Sharp then informed OAN’s viewers that a poster for that anarchist conference, “featured the logo for Antifa.” Given that this poster — shared on Facebook in February by a community center Gugino mentioned online 10 years earlier — is the only evidence Sharp presents for his claim that Gugino “appears to have ties to Antifa,” he really should have looked more carefully at the detail from it he showed OAN viewers.

A still frame from an error-riddled One America News report.

There are two logos on the poster promoting the anarchist conference — which, to be clear, there is no evidence Gugino was even aware of — but neither of them is the iconic two-flag symbol, devised in 1932 for Antifaschistische Aktion, the anti-Nazi paramilitary wing of the German Communist Party, which is used by modern antifa groups in Europe and the United States.

Antifascist protesters gather in Portland, Ore., on September 10, 2017, to demonstrate against a rally by right-aligned Patriot Prayer supporters led by Joey Gibson. Only a few Patriot Prayer members showed up and police used pepper spray after protesters pushed down a barrier separating the groups. (Photo by Alex Milan Tracy)(Sipa via AP Images)

Antifascist protesters in Portland, Oregon in 2017.

Photo: Alex Milan Tracy/Sipa USA via AP

The poster for the anarchist conference instead features two symbols: the letter A inside a circle, a common anarchist sign, and three arrows pointing down and to the left, which was the logo of the Iron Front, a paramilitary group formed by German social democrats in 1931, who defined their three enemies as Nazis, conservatives and communists.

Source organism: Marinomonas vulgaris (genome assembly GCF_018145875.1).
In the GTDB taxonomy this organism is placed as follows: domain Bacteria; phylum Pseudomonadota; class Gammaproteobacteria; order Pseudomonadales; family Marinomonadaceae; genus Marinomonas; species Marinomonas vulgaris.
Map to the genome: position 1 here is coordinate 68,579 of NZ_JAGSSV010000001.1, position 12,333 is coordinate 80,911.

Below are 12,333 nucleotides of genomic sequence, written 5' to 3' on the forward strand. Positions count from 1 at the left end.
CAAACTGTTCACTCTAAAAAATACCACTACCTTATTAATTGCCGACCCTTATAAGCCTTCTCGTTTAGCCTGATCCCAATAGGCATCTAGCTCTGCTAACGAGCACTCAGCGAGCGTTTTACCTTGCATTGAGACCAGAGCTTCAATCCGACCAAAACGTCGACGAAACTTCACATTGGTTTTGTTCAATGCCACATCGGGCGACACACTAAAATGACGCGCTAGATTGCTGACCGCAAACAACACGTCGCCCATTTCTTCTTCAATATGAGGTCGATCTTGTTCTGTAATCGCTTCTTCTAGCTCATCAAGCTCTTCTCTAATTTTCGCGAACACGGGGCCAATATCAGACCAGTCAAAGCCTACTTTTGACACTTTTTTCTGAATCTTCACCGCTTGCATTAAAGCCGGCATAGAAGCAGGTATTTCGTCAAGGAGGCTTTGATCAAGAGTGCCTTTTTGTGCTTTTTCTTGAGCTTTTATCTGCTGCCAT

The German Social Democratic Party used the image in its 1932 election campaign. The party’s poster showed the three arrows plunging into a monarchist crown, a Nazi swastika and a Communist hammer and sickle, under the slogan: “Against Papen, Hitler, Thälmann,” naming the leaders of the three rival parties. So the three arrows symbol was originally used by a rival of the first Antifa, which was dominated by members of Ernst Thälmann’s German Communist Party.

While the three arrows symbol has recently been adopted by some antifascists, including Portland Timbers soccer fans, it has never been the logo of the antifa movement.

Antifascist protesters confront Patriot Prayer supporters in Portland, Ore., on September 10, 2017. Only a few Patriot Prayer members showed up and police used pepper spray after protesters pushed down a barrier separating the groups. (Photo by Alex Milan Tracy)(Sipa via AP Images)

Antifascist protesters confronted white supremacists in Portland, Oregon in 2017.

Photo: Alex Milan Tracy/Sipa USA via AP

At another point in the video streamed to Facebook by Antonio Wells from the steps of Buffalo’s City Hall on the night on June 4, Martin Gugino could be heard telling a fellow protester that the image of some police officers taking a knee in solidarity with the demonstrators the night before, at the same location, had given him the idea to ask them to say the Catholic prayers known as the rosary with him.